A-level Mathematics/OCR/M3/SHM

From Wikibooks, open books for an open world
< A-level Mathematics‎ | OCR‎ | M3
Jump to navigation Jump to search

SHM Equations of Motion[edit | edit source]

Defining Equation of Motion (in terms of acceleration and displacement)[edit | edit source]

By definition, a particle performs simple harmonic motion (SHM) when

  • the magnitude of its acceleration is proportional to the magnitude of its displacement from some fixed point, and
  • its acceleration and displacement are in opposite directions.

More formally, SHM occurs whenever the equation of motion holds, where is a positive constant. By convention, we write (we will explain the significance of later) so the equation becomes .

Simple harmonic oscillators are easy to find in the real world. The undamped oscillation of a mass attached to an elastic string or spring is just one example in the realm of mechanics. Before studying such examples, let us first examine the characteristics of SHM using the abstract model described below.

Consider the following oscillator with an oscillation amplitude of . Let denote its displacement from the origin, and its acceleration.

Shm1.png

Let us restate the defining equation for SHM:

Recall that the algebraic variables representing displacement and its derivatives wrt time represent one-dimensional vector quantities (i.e. they all lie on a line). If the value of the variable is positive, then its vector points in the positive direction; if it is negative, its vector points in the other direction.

Observe that when the , then . By Newton's Second Law, the resultant force acting on the oscillator is zero at this instance.

When (i.e. to the right of the origin), the resultant force points to the left, towards the origin. When , the resultant force points to the right, towards the origin. Because the resultant force always points towards the origin whenever the oscillator is not at the origin, the resultant force can be termed a restoring force. The behaviour of the restoring force suggests that the speed of the oscillator is maximum at the origin and is zero at the two ends where it changes direction (i.e. when ).

Equation of Motion, in terms of velocity, amplitude and displacement[edit | edit source]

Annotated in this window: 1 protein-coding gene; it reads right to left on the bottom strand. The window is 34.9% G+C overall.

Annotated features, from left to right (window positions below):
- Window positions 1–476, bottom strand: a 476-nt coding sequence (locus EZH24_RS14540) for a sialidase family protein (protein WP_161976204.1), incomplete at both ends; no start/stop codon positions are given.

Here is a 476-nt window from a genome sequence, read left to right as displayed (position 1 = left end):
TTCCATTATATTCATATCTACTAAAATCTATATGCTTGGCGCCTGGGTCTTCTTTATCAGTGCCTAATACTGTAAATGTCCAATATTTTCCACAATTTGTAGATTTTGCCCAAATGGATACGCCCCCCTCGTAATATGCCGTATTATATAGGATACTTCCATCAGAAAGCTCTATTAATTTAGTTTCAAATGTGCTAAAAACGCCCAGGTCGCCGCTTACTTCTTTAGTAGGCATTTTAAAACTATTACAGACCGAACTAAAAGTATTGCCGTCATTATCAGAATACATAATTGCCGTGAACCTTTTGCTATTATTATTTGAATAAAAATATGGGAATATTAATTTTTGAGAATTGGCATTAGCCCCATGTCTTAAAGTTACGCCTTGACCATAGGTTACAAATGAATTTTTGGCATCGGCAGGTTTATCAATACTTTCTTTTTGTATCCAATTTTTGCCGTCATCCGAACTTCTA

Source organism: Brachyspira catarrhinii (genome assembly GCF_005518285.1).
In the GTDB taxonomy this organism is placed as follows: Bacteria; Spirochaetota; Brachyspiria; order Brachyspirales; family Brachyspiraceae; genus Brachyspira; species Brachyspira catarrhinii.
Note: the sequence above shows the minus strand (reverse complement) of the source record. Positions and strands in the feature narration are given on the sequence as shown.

Now, let us rewrite the defining SHM equation in terms of the velocity and displacement . We make the following substitution: . It follows that

(separating variables)

Using and as one pair of limits for the integral, we get

Now, it is clear that the speed is maximum when (in which case ), and when .

Equation of Motion, in terms of displacement, amplitude and time[edit | edit source]

The significance of the constant will become clear once we express the defining SHM equation in terms of the displacement and time :

This is just a second-order ordinary differential equation with constant coefficients. The characteristic equation (as a function of ) is given by:

Thus, the general solution to the differential equation may be written as:

, or equivalently, .

To solve for the pairs of constants or , we need a pair of initial conditions describing the SHM.

If the particle starts from rest at the maximum displacement , then we substitute and at to get , and , . The solution becomes .

On the other hand, if the oscillation begins at minimium displacement, then we obtain .

In general, we have

where the constant depends on the starting position of the oscillator.

These equations show that is just the constant angular velocity (or angular frequency) associated with the SHM. The following figure illustrates this relationship between SHM and uniform circular motion (with an angular velocity of ). The displacement of the simple harmonic oscillator is really just the -coordinate of the particle performing uniform circular motion. We can therefore think of SHM as a projection of uniform circular motion onto the diameter of the circle.

The simple harmonic oscillator completes one oscillation whenever it traverses twice the end-to-end distance (i.e. a distance of ). This corresponds to one revolution around the circle in the case of uniform circular motion. Thus, the period of oscillation in SHM is given by

Shm3.png

Example: Mass on an Elastic String[edit | edit source]

We wish to determine if a mass suspended on a light (i.e. massless) elastic string will demonstrate SHM.

Consider a light elastic string with natural length and modulus of elasticity suspended vertically from a fixed point O. The other end of the string is attached to a particle of mass .

Shm2.png

Let the point E denote the equilibrium position of the particle. At E, the particle is at rest (i.e. the resultant force acting on it is zero). Let denote the extension of the string when the particle is at E. Considering the vertical forces on the particle gives:

.

The displacement of the mass is always measured from the equilibrium position E, since this is the point where and hence, the resultant force .

Suppose the mass experiences a small displacement . Applying Newton's Second Law produces

(since )

which is the defining equation of motion for SHM, with . Note that the particle performs SHM only when the string remains taut, i.e. .

Summary[edit | edit source]

You are expected to know the following formulas, as they will not be provided in the examination:

Formula Description
SHM Defining Equation of Motion (in terms of acceleration and displacement)
SHM Equation of Motion, in terms of velocity, amplitude and displacement
SHM Equation of Motion, in terms of displacement, amplitude and time
SHM Period of Oscillation